Controlling Listeria through Manufacturer Intervention

Recall of food products contaminated by Listeria monocytogenes are on the rise, due in part to federal regulatory agencies’ increased scrutiny of food processing plants. Each year in the United States, L. monocytogenes causes approximately 2,500 cases of illness, which result in 500 deaths (Mead, 1999). Susceptible persons include pregnant women and those with immune system compromise due to cancer, organ transplant therapy, kidney disease, diabetes, aging and AIDS.

Persons with compromised immune systems account for approximately 20 percent of the United States population, and this percentage continues to rise. The key reason for the heightened regulatory focus on L. monocytogenes is that it causes a higher rate of hospitalization than any other foodborne pathogen: 95 percent of the individuals who acquire Listeriosis are hospitalized, and this disease is the leading cause of death from a foodborne pathogen (Mead, 1999).

An excellent surveillance system is operational in the United States, and the Centers for Disease Control and Prevention (CDC) has achieved tremendous advances in disease surveillance through PulseNet and FoodNet. This enhanced surveillance, however, means an increased likelihood of tracing sources of infection to food product manufacturers. The good news for the food industry is that cases of Listeriosis are stable or on the decline due largely to food manufacturer intervention and prevention efforts.

When comparing data from 1996 to 1998, the incidence of Listeriosis in the United States declined by 40 percent in 2004 (CDC, 2005). Control of L. monocytogenes requires a focused commitment to maintaining the highest levels of plant sanitation and contamination prevention of food being processed. Risk assessment by FDA and USDA has identified those foods at highest risk for transmission of L. monocytogenes to susceptible persons (Health and Human Services [HHS]/USDA, 2003). Particularly for those manufacturers of ready-to-eat (RTE) foods that support high level growth of L. monocytogenes, there is a critical need for environmental control, which is best achieved by frequent environmental monitoring.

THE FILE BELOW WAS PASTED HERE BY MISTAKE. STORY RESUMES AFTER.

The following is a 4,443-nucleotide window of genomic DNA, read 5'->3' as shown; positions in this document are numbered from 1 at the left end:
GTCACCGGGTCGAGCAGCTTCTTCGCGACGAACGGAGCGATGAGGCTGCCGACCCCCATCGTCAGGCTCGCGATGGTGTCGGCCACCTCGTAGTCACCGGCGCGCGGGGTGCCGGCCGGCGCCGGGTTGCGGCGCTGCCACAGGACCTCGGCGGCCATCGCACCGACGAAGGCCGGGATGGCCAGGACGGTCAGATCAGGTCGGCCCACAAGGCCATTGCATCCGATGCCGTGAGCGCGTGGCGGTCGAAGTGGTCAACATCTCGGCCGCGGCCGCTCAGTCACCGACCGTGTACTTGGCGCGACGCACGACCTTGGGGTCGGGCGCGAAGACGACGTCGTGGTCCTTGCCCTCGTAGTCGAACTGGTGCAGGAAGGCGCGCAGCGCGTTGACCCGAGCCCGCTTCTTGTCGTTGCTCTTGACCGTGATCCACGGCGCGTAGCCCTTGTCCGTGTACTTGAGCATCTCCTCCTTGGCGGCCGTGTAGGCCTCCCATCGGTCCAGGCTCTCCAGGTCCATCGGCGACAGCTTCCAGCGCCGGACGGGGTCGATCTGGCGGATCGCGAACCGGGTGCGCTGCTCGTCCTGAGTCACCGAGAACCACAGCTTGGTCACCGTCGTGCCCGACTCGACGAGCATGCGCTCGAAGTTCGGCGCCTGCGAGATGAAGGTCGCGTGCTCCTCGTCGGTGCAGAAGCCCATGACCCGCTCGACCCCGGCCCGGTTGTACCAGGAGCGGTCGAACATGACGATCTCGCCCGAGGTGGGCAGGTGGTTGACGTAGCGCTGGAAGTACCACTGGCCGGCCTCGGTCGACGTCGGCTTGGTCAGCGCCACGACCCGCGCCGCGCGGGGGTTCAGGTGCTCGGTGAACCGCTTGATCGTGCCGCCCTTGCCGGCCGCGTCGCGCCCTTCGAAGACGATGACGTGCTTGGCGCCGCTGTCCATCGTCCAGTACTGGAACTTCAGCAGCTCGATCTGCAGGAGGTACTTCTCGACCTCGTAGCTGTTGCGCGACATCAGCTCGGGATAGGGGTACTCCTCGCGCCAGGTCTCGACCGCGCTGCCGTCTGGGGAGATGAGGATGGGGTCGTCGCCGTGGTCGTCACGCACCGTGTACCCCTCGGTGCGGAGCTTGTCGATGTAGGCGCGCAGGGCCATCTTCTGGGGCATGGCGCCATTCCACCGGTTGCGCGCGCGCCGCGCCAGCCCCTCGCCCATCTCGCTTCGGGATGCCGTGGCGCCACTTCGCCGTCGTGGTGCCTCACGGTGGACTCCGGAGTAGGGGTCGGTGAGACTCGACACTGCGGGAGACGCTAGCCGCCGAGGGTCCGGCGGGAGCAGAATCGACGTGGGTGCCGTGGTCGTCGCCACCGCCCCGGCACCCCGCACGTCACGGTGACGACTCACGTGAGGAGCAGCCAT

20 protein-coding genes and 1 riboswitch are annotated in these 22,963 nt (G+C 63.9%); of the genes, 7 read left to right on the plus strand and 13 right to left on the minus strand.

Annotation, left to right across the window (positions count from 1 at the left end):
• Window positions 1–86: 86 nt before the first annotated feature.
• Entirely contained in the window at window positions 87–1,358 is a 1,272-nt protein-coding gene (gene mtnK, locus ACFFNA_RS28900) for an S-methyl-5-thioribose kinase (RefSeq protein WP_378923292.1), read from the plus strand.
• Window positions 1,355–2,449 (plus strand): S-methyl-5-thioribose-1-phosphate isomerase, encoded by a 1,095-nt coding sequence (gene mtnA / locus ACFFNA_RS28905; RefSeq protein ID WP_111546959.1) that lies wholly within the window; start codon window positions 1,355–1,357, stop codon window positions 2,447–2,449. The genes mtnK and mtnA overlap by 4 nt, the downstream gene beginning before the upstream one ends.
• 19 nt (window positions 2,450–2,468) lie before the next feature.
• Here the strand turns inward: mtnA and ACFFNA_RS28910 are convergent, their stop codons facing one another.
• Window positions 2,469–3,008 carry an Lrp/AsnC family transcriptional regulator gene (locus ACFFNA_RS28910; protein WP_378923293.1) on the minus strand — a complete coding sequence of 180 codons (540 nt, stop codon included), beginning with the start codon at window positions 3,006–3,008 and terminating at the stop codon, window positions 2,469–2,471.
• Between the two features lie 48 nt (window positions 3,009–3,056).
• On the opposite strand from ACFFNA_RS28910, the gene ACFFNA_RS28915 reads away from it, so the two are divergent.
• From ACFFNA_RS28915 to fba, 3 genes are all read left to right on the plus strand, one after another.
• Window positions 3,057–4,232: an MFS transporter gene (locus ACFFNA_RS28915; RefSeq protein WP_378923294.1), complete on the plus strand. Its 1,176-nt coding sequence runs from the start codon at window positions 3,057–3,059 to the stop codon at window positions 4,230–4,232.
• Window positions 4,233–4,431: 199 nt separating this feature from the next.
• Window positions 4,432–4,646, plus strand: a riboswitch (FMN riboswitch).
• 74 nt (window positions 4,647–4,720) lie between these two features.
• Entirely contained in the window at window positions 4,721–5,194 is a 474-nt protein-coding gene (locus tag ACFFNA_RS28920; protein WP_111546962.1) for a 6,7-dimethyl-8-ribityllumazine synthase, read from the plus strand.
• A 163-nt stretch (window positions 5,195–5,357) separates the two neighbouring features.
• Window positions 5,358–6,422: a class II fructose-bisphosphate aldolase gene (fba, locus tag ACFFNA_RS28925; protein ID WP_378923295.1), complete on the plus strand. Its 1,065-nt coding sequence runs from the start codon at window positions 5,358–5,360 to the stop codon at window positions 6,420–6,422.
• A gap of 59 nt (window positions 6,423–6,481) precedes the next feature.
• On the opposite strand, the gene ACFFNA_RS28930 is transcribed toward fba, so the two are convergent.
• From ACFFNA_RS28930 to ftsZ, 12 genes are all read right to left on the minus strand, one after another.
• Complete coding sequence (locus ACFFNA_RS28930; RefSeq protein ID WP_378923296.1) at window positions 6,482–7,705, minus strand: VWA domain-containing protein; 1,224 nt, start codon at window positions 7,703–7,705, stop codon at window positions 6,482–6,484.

Species of Listeria, L. monocytogenes, Listeria innocua, and Listeria welshimeri, are very common and can be found almost anywhere in the environment. As indicator organisms, Listeria is useful in assessing the potential presence of L. monocytogenes in the processing plant environment. During food processing and manufacturing, there is the potential for L. monocytogenes to be continually introduced into that environment. The challenge for food manufacturers is to direct efforts to prevent the growth and establishment of L. monocytogenes within the plant environment through appropriate controls. These include good manufacturing practices (GMPs), sanitation and employee training. It is also critical to have in place a system that verifies these control procedures are functioning. This is most effectively accomplished through an environmental monitoring program. The contamination of food contact surfaces poses the greatest threat to product contamination. Contamination from other areas of the plant can serve as indirect sources of product contamination. Frequent testing is imperative to ensure that routine cleaning and sanitation procedures are working. Absence of Listeria is the desired outcome of this verification.

Failure to control L. monocytogenes may result in the establishment of niches, including biofilms, after which routine cleaning and sanitizing efforts become ineffective. Only through sampling and testing can identification of niche areas be accomplished. If these areas are left unchecked, they will serve as a source of product contamination (Tompkin, 2000).

Numerous studies have shown that colonization of L. monocytogenes in food processing plants and establishment of niches can lead to continuous contamination of food during processing. Investigation of a multistate outbreak of Listeriosis, occurring in 2000 and linked to delicatessen turkey meat, revealed contamination by a strain of L. monocytogenes, which may have persisted in the incriminated processing plant for at least 12 years, and caused intermittent contamination during that time period (Olsen, et. al. 2005). Focus sampling and testing efforts to niche areas where resident strains of L. monocytogenes may persist, such as drains, floors and mats (Tompkin, 2002).

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